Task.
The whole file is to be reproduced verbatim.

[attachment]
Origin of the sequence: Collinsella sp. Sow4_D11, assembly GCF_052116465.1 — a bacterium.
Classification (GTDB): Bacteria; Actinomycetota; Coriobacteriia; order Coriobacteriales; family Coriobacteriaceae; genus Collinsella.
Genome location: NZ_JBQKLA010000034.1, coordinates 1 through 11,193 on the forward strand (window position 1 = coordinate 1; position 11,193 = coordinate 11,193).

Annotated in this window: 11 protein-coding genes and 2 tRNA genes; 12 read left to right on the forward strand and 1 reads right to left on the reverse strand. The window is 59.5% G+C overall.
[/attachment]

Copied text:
Origin of the sequence: Collinsella sp. Sow4_D11, assembly GCF_052116465.1 — a bacterium.
Classification (GTDB): Bacteria; Actinomycetota; Coriobacteriia; order Coriobacteriales; family Coriobacteriaceae; genus Collinsella.
Genome location: NZ_JBQKLA010000034.1, coordinates 1 through 11,193 on the forward strand (window position 1 = coordinate 1; position 11,193 = coordinate 11,193).

Annotated in this window: 11 protein-coding genes and 2 tRNA genes; 12 read left to right on the forward strand and 1 reads right to left on the reverse strand. The window is 59.5% G+C overall.